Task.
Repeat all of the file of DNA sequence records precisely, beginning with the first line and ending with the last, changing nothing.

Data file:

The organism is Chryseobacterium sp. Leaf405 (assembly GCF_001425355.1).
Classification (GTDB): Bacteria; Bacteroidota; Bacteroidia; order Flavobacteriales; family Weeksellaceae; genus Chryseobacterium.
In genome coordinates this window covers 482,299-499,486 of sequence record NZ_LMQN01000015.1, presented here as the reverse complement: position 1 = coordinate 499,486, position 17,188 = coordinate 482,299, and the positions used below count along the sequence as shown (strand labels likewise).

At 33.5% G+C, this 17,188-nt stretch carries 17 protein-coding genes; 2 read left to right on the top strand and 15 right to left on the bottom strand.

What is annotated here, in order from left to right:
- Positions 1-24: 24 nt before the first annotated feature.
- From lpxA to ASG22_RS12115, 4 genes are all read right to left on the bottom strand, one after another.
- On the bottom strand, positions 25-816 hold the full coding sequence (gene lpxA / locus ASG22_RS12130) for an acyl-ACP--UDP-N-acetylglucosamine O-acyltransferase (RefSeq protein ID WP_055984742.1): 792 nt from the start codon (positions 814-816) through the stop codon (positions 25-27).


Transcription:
The organism is Chryseobacterium sp. Leaf405 (assembly GCF_001425355.1).
Classification (GTDB): Bacteria; Bacteroidota; Bacteroidia; order Flavobacteriales; family Weeksellaceae; genus Chryseobacterium.
In genome coordinates this window covers 482,299-499,486 of sequence record NZ_LMQN01000015.1, presented here as the reverse complement: position 1 = coordinate 499,486, position 17,188 = coordinate 482,299, and the positions used below count along the sequence as shown (strand labels likewise).

At 33.5% G+C, this 17,188-nt stretch carries 17 protein-coding genes; 2 read left to right on the top strand and 15 right to left on the bottom strand.

What is annotated here, in order from left to right:
- Positions 1-24: 24 nt before the first annotated feature.
- From lpxA to ASG22_RS12115, 4 genes are all read right to left on the bottom strand, one after another.
- On the bottom strand, positions 25-816 hold the full coding sequence (gene lpxA / locus ASG22_RS12130) for an acyl-ACP--UDP-N-acetylglucosamine O-acyltransferase (RefSeq protein ID WP_055984742.1): 792 nt from the start codon (positions 814-816) through the stop codon (positions 25-27).